- This topic has 8 replies, 2 voices, and was last updated 10 years, 10 months ago by Anonymous.
November 1, 2010 at 10:49 pm #1157AnonymousGuest
I have just put my first try in the fridge 1 13lb New york strip and 1 8lb top serloin (rump) It’s 100 day grain fed beef, so a little bit tastier and tender than the supermarket cuts. My fridge has glass shelves so i have raised a wire rack for the strip and then elevated a second rack above for the serloin if anyone can see a problem here please let me know. I will update progress along the way.November 1, 2010 at 10:53 pm #4137AnonymousGuestNovember 1, 2010 at 10:54 pm #4138
Not sure what the white thing is that the bottom rack is sitting on, but I wonder if it might impede air circulation. Looks like it might and you might be better off without it as the bent ends on the wire rack should be sufficient. BTW welcome to the club!November 1, 2010 at 11:00 pm #4139AnonymousGuest
Thanks RRP they are 1inch box section plastic I have now shifted them to the sidesNovember 2, 2010 at 1:26 am #4140
It appears from your shelving configuration that your refrig might be a GE in the Profile line like mine – right? If so it also appears you are stacking at the bottom glass shelf right above the meat drawer – right? Now I’m not sure what you mean that those are 1″ box sections which you have now moved to the side. Are they what you call a 1″ egg crate plastic thing”? Personally anything that MIGHT hamper the efficient air circulation MIGHT not be in your best interest. Keep in mind I happen to be in the camp that once I place my sealed bag in my refrig I do not touch it, move it around, nor take it out for the duration of the aging. I want the bag to become a skin on the meat and eliminate any stress or possible contamination from frequent handling…but that’s just me! B)
PS I hope you don’t mind that I edited your initial post by deleting the multiple pictures! That’s ALL I edited.November 2, 2010 at 6:28 am #4141AnonymousGuest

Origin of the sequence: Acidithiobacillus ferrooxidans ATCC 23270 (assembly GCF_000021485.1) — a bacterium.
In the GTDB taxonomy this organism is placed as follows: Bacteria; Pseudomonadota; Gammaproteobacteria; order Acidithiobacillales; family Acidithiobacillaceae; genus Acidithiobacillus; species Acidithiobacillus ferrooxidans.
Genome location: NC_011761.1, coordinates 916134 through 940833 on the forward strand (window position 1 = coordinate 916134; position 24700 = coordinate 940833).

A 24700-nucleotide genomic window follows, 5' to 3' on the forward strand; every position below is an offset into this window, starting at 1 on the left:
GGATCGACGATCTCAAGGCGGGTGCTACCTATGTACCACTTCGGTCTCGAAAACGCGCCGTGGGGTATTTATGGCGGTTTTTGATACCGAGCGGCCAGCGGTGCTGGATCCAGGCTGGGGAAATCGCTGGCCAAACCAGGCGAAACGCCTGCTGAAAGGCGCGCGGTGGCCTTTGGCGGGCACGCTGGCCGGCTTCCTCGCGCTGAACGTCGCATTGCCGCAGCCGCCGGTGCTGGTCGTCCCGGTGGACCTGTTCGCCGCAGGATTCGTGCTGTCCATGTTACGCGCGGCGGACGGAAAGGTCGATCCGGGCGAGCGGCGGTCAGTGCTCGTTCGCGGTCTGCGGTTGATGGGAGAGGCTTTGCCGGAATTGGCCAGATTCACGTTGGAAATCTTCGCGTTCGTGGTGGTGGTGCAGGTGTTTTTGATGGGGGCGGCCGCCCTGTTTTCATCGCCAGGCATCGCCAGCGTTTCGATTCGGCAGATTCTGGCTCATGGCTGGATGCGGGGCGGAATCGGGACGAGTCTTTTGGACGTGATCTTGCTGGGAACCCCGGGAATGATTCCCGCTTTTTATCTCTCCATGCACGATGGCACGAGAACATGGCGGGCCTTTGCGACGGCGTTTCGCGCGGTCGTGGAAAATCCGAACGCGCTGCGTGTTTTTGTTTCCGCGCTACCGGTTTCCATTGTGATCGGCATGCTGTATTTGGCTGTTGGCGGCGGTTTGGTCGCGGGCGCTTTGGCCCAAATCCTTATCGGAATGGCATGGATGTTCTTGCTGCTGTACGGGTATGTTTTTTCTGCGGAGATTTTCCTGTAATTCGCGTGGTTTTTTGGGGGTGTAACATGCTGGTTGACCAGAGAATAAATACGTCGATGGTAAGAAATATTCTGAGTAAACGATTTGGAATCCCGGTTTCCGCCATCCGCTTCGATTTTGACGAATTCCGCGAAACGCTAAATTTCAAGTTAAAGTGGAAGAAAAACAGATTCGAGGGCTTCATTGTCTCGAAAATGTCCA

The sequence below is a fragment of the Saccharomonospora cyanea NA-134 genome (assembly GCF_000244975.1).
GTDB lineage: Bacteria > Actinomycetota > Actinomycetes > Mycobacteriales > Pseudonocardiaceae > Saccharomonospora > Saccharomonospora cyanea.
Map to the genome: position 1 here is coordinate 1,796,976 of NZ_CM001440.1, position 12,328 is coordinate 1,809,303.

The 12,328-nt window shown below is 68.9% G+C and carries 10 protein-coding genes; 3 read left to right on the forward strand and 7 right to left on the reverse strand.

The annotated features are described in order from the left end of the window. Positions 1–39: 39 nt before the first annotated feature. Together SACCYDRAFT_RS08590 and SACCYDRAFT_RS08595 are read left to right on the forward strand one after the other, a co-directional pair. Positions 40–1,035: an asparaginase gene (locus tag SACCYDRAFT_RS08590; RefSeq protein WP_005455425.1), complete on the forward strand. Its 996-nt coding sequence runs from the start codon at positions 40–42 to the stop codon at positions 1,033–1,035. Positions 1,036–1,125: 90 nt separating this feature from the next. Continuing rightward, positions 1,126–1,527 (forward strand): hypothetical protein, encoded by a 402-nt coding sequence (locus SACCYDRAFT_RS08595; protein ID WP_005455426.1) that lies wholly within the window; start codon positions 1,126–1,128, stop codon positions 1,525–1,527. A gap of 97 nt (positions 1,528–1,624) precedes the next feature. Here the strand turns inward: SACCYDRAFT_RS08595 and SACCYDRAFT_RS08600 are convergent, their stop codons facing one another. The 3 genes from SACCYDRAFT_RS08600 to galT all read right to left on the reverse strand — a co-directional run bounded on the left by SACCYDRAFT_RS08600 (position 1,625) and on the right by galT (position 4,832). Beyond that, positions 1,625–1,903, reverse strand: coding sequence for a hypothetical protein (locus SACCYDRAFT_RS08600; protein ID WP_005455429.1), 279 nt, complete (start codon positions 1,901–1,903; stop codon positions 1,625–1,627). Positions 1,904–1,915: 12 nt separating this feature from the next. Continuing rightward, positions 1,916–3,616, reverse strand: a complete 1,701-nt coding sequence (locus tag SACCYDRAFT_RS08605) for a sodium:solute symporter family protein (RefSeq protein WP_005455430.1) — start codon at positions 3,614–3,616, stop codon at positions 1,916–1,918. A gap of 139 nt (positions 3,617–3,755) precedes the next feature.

Fridge is a Whirlpool and the shelf is just above 3 drawers. Bottom drawer for meat/vegies, next up, has a humidity control. and the one directly below I use for cheeses. The box section of plastic is like conduit just for running cables through dimensions roughly 1inch x half inch now moved to the sides, it sits exactly down both sides and is only as wide as white strip on each side, so shouldn’t interfere with airflow. Thankyou for editing photos I tried to put on several different ones but not sure what happened.
Before buying any bags I spent a lot of time reading this forum and many of your posts and I agree with you no handling during the aging process. I am just not sure yet how long to age for? I also cut a piece off the strip and have vac sealed and frozen it, so when I do my first dry aged steak I will cook them both at the same time and compare the taste and texture….. Can’t wait.November 2, 2010 at 8:27 pm #4142AnonymousGuest
Good luck, Aussie J! Can’t wait to see more pix!November 4, 2010 at 2:11 am #4143
Regarding your question about the number of days to age may I suggest that for both you age at least 28 days. Personally I like my NY strips better after 35 days, but that’s me!
Now, may I ask you an unrelated question?…If you live in Australia and you refer to that as a New York strip then obviously you’re not a native Australian – right? Back here in the states we even see another distinction that people in the mid-West often refer to them as Kansas City Strips vs. New York Strips!November 4, 2010 at 2:39 am #4144AnonymousGuest
I am an Aussie but also love the States and have visited many times, and your right we refer to the strip as a Porterhouse and the sirloin as Rump however if you eat out here many places refer to it as a NYS. Thanks for the tip I will leave them the 28 days this time and try for 35 on my next attempt.
- The forum ‘Welcome to the Forum!’ is closed to new topics and replies.